About Digital Signatures in Bitcoin and How They Work - Coindoo

About Digital Signatures in Bitcoin and How They Work

Editorial Team Avatar
Mar 24, 2018
4 min reading time

One of the main keys behind the Bitcoin protocol are digital signatures and their verification. The bitcoin platform requires people that transact using the cryptocurrency to prove the ownership of the private key for the coins they are sending. Digital signatures allow you to prove that you own the key without disclosing it.

What exactly are digital signatures?

A digital signature is the hash of a transaction that has been encrypted with a secret key. This secret key is also known as a private key. The verification of a transaction’s signature requires an associated public key. The digital signature has the role of proving that the transaction has not been altered, and the transaction has been issued by the legitimate owner of the private key.

How do they work?

As we mentioned above, the private key generates a public key, which by using algorithms based on elliptic curves and modular arithmetic generates the address.

So the sender generates a private key and a public key. Then the message is signed with the signature, the message and signature are sent along with the public key to the network. The node or receiver then check their validity by using the verification algorithm that has been used by the sender to sign the message, which can only be done by the owner of the private key that created the sent public key.

How does a private key look like?

The private key is a 256-bit number that is randomly generated from anywhere in between 0 and 1077. Because of this private keys contain many digits when converted into decimal numbers, resulting in the creation of an alternative called Wallet Import Format. This format starts with the number “5” which is followed by a sequence made up from letter and numbers.

What are public keys?

A bitcoin public key is obtained by using a set of mathematical operations known as Elliptic Curve Cryptography on a private key. While a private key is an integer (a number between 0 and 1077), the public key is a coordinate made out of two integers. For easier processing, the public key is transformed into a single value.

The generating process between private and public keys relies on a mathematical trapdoor, a function that is easy to perform in one direction, but almost impossible to perform in the opposite direction.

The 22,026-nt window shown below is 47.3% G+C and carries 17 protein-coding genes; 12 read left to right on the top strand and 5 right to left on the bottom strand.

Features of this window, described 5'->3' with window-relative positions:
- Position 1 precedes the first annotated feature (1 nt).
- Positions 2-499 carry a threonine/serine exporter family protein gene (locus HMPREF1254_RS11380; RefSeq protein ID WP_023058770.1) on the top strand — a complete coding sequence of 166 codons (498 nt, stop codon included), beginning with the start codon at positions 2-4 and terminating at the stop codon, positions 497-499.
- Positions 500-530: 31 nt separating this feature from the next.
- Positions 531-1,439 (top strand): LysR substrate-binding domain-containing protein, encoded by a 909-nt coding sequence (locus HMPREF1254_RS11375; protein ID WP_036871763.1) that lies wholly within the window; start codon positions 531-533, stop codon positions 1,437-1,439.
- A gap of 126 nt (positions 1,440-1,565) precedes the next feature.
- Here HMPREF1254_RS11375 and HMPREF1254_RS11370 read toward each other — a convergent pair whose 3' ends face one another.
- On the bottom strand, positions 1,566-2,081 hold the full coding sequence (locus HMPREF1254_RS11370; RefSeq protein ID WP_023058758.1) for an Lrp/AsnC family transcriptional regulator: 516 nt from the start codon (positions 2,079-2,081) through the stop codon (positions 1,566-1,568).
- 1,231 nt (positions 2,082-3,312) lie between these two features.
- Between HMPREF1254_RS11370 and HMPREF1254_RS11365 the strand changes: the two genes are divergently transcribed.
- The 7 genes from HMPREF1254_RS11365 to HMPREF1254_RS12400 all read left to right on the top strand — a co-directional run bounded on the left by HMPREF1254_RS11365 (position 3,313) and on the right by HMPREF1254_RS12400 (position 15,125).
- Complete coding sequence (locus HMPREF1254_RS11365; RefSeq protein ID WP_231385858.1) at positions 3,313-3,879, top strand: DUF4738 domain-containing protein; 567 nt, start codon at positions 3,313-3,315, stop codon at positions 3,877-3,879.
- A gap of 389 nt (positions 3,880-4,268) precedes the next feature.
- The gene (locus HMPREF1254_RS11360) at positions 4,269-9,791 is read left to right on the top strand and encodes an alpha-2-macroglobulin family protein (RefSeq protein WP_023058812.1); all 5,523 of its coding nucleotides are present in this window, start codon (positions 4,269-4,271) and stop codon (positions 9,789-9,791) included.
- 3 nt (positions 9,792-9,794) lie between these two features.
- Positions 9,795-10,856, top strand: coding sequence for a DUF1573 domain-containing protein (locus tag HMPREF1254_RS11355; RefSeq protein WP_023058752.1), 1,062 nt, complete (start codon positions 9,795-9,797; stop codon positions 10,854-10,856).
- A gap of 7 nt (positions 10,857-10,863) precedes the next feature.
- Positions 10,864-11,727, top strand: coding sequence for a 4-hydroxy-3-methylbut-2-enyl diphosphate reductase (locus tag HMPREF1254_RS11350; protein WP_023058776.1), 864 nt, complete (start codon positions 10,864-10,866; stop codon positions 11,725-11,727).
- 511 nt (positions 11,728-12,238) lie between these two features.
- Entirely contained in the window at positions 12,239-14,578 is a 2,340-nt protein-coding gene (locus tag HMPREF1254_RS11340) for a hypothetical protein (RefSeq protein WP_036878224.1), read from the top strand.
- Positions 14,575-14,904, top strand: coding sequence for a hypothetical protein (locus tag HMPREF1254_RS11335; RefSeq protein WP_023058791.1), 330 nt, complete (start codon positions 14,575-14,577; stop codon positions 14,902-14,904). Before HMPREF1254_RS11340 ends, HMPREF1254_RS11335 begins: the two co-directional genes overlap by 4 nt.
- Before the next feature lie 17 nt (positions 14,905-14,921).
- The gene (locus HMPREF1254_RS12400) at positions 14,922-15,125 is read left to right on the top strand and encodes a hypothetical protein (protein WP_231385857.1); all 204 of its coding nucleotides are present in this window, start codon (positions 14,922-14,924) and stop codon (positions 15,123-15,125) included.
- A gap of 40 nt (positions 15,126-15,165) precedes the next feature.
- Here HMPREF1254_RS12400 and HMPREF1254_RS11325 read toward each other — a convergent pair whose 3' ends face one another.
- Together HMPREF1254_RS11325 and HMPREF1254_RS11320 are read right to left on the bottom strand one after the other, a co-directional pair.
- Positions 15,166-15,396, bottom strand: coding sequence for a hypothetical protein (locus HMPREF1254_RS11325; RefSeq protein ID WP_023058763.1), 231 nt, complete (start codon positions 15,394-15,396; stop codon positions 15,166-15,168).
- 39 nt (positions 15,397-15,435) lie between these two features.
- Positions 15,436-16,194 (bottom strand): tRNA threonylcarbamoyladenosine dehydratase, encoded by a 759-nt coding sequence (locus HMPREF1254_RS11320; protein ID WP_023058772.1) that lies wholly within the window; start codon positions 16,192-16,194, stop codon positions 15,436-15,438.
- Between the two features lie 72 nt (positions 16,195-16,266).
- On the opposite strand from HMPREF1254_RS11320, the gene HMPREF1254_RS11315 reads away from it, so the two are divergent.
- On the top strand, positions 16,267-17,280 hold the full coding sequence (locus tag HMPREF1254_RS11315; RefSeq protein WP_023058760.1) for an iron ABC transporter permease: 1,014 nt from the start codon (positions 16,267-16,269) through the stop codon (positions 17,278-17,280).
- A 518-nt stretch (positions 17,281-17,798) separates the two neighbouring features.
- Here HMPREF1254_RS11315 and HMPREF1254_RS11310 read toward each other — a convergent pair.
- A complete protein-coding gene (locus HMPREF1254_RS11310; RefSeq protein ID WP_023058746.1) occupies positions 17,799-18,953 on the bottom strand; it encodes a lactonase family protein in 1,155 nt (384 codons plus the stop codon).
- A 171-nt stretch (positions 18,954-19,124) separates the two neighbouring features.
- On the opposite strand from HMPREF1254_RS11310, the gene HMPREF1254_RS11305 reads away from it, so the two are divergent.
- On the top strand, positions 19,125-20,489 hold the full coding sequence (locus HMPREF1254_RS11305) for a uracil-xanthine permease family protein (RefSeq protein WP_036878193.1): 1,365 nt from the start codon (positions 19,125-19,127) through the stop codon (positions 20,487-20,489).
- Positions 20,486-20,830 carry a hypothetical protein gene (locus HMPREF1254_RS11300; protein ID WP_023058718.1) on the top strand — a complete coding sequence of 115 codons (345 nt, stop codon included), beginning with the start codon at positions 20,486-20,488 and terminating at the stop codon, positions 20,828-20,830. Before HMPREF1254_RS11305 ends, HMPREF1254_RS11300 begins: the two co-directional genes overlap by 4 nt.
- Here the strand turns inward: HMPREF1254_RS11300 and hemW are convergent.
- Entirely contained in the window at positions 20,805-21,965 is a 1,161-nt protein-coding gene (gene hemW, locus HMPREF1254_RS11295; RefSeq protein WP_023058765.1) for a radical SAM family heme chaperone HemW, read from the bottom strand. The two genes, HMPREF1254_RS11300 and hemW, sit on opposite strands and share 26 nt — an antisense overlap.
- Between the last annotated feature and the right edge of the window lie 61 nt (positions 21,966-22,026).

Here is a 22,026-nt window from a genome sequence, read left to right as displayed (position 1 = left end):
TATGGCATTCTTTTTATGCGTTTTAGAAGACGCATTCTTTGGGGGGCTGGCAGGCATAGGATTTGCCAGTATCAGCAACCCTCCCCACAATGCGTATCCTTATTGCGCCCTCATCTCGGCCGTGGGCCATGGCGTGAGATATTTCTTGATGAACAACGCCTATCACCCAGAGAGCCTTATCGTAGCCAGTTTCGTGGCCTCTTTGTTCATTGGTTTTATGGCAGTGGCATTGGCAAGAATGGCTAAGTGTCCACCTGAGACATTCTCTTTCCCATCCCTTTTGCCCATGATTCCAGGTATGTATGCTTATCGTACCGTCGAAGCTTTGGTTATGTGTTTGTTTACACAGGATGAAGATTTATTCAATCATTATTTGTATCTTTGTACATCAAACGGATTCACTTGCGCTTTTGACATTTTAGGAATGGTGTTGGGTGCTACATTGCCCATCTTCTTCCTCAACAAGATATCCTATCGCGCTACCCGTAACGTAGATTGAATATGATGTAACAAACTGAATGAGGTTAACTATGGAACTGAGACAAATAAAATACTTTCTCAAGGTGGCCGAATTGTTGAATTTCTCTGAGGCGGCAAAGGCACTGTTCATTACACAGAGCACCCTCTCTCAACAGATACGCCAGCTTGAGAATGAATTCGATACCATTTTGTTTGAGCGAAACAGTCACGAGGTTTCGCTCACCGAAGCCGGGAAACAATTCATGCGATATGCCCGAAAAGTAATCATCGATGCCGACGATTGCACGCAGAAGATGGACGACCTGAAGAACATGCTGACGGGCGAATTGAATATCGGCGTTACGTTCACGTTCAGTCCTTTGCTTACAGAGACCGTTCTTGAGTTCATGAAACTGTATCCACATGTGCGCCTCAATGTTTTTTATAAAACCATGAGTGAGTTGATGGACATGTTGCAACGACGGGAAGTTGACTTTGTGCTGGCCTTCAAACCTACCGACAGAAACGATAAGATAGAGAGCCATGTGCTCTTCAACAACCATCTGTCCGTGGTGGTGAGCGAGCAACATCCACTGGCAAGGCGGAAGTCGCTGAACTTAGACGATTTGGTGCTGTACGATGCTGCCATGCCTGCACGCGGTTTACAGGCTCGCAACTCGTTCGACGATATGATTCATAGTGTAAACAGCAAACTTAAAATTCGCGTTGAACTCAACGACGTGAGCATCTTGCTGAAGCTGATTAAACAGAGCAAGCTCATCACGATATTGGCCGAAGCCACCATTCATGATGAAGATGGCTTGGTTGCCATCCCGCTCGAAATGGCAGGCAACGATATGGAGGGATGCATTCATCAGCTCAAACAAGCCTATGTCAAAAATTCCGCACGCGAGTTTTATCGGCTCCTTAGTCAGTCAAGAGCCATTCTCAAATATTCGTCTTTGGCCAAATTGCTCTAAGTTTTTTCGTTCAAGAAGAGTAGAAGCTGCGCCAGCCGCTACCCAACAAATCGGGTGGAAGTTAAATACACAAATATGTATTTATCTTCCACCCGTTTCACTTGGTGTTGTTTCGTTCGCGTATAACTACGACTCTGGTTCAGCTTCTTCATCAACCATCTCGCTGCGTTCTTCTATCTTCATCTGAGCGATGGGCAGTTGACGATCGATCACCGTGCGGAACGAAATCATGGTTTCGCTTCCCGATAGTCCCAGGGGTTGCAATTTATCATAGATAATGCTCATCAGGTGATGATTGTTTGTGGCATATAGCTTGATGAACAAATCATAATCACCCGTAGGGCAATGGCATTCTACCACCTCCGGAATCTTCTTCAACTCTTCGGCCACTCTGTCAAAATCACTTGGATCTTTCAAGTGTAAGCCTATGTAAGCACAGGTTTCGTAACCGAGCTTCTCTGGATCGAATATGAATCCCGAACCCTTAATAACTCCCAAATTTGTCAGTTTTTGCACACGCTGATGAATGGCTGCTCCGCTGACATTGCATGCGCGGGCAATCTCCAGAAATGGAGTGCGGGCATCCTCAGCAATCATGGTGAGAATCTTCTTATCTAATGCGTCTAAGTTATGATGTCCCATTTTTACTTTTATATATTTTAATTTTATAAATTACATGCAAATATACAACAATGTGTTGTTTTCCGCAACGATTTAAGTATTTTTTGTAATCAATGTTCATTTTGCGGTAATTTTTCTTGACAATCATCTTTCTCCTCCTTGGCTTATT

Digital signatures and transactions

Bitcoin requires all transactions to have a digital signature to prevent any forgery. This signature, like a private key, is also a number that has been selected from a very large range. A wallet’s software generates a signature by using algorithms to process a transaction together with the correct private key.

This means that anyone that has a transaction and its signature can check the authenticity of a message. A transaction signature is almost impossible to fake. The only way you can validate a signature for a specific transaction is by using the appropriate private key.

Unlike signatures that you would write for a check, a transaction signature changes if even the slightest change occurs in the transaction. There is no way in predicting how the signature will change, making it next to impossible to forge.

Don’t lose your key

Digital signatures make Bitcoin transactions non- repudiable. This means that once you sign something, you can say that you didn’t since you are the only owner of the key. But if your key gets stolen or lost, you will lose possession of all your bitcoins.


Bitcoin can be regarded as an open network through which transactions are made by using digital signatures to mediate and validate said transactions. These signatures also protect buyers, sellers and the Bitcoin community as a whole against forgery.

* The information in this article and the links provided are for general information purposes only and should not constitute any financial or investment advice. We advise you to do your own research or consult a professional before making financial decisions. Please acknowledge that we are not responsible for any loss caused by any information present on this website.
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